From social distancing requirements to in-person gathering restrictions, many New Yorkers with Autism Spectrum Disorder (ASD) and other intellectual disabilities had to adapt to a new normal on their own during the pandemic.
Now, to address the additional challenges these individuals have faced over the past year, organizations like Explore & More – The Ralph C. Wilson, Jr. Children’s Museum in Buffalo are reimagining and expanding programming for children with autism and sensory processing disorders. Since 1999, Explore & More has provided a welcoming, dynamic environment for all children age 10 and younger regardless of creed, race, gender, sexual orientation, or physical abilities — fulfilling its commitment to equity, access and inclusion.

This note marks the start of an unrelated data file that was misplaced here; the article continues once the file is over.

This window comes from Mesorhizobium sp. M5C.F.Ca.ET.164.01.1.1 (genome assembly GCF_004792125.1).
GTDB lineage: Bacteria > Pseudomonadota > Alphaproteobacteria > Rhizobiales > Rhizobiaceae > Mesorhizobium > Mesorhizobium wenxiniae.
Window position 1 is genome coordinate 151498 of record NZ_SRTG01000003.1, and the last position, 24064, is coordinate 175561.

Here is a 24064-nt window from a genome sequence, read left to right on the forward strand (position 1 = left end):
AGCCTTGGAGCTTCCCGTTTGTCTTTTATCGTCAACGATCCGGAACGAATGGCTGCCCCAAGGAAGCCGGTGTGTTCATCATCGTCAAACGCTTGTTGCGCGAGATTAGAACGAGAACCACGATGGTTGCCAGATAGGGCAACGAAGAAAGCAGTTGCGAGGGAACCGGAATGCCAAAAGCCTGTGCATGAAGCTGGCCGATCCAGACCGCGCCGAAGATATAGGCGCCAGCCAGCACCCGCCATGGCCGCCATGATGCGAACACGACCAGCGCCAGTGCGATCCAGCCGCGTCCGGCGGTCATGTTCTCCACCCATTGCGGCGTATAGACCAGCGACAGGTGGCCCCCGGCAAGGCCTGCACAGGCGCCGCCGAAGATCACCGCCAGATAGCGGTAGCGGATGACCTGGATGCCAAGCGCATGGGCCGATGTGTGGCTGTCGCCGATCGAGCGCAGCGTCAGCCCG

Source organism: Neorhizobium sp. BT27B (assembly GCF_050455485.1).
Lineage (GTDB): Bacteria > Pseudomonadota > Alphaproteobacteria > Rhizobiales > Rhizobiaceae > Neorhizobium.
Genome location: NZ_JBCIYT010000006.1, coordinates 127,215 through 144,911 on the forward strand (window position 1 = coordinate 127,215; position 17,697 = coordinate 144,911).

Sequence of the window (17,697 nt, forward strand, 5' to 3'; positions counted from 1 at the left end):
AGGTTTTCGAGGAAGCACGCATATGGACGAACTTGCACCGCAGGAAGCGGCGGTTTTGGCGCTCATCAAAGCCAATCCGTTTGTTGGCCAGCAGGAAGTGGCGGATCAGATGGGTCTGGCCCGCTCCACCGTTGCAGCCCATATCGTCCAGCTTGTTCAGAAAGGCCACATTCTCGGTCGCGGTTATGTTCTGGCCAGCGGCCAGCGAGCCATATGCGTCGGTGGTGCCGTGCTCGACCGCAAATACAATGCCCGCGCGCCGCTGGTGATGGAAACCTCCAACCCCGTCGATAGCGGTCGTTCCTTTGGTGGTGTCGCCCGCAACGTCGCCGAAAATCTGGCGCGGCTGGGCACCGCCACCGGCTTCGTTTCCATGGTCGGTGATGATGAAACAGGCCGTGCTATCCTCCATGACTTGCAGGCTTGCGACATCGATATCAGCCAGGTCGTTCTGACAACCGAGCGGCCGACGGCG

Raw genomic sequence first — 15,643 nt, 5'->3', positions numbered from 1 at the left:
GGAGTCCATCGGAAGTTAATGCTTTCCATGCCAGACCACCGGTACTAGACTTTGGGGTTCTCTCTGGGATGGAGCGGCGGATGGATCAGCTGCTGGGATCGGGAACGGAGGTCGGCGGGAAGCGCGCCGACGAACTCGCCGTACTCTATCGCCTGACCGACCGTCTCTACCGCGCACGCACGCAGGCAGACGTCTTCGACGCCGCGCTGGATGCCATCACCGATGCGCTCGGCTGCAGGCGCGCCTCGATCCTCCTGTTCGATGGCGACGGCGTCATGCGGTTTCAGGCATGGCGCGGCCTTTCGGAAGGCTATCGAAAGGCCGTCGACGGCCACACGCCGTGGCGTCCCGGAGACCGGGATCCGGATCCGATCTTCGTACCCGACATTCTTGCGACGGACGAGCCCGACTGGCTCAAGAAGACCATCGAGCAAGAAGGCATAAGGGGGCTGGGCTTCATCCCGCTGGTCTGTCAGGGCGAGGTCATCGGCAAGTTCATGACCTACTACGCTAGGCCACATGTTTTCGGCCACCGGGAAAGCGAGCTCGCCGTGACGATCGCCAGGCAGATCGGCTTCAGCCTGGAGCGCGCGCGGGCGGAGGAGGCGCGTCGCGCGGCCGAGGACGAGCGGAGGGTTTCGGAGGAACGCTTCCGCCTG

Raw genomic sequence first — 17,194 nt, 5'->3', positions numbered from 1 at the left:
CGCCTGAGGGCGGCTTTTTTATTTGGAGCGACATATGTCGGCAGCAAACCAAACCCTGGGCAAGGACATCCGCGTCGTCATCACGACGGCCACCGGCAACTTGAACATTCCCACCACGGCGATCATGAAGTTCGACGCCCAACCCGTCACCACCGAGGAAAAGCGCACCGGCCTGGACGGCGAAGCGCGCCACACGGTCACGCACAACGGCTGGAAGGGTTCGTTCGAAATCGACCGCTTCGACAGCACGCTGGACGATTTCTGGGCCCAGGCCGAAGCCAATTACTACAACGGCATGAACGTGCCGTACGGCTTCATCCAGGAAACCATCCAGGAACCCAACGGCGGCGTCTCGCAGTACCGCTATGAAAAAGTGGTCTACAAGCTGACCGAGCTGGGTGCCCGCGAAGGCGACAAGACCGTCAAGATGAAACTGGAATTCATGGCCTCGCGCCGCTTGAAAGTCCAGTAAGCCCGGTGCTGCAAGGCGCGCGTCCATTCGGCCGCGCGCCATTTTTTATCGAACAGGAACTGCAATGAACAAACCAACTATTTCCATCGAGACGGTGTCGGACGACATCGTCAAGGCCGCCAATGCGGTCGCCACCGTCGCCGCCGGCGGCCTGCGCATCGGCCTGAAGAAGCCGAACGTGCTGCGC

As the only hands-on interactive children’s museum in Western New York, Explore & More Children’s Museum received $71,472 from the Foundation to continue Au-Some Evenings — a free monthly program that includes activities like therapy dogs and art, and has a caregiver program, virtual experiences and host small groups in the museum for children with autism.
For a long time, research has shown that play is important for healthy physical, emotional, and intellectual development. That is why, since the height of the pandemic, Au-Some Evenings has provided instruction in different languages and reached 11,400 individuals in Western New York.
With increased funding, 1,200 children are expected to participate in Au-Some Evenings. Further, the program will provide home kits for 45 low-income children with intellectual disabilities and their caregivers.
This Autism Awareness Month, it is important we ensure opportunities for development and play remain accessible for all New Yorkers. From creating sensory-friendly environments to increasing autism-friendly events and educational activities, accessibility and inclusivity are key in creating a healthier, more equitable New York.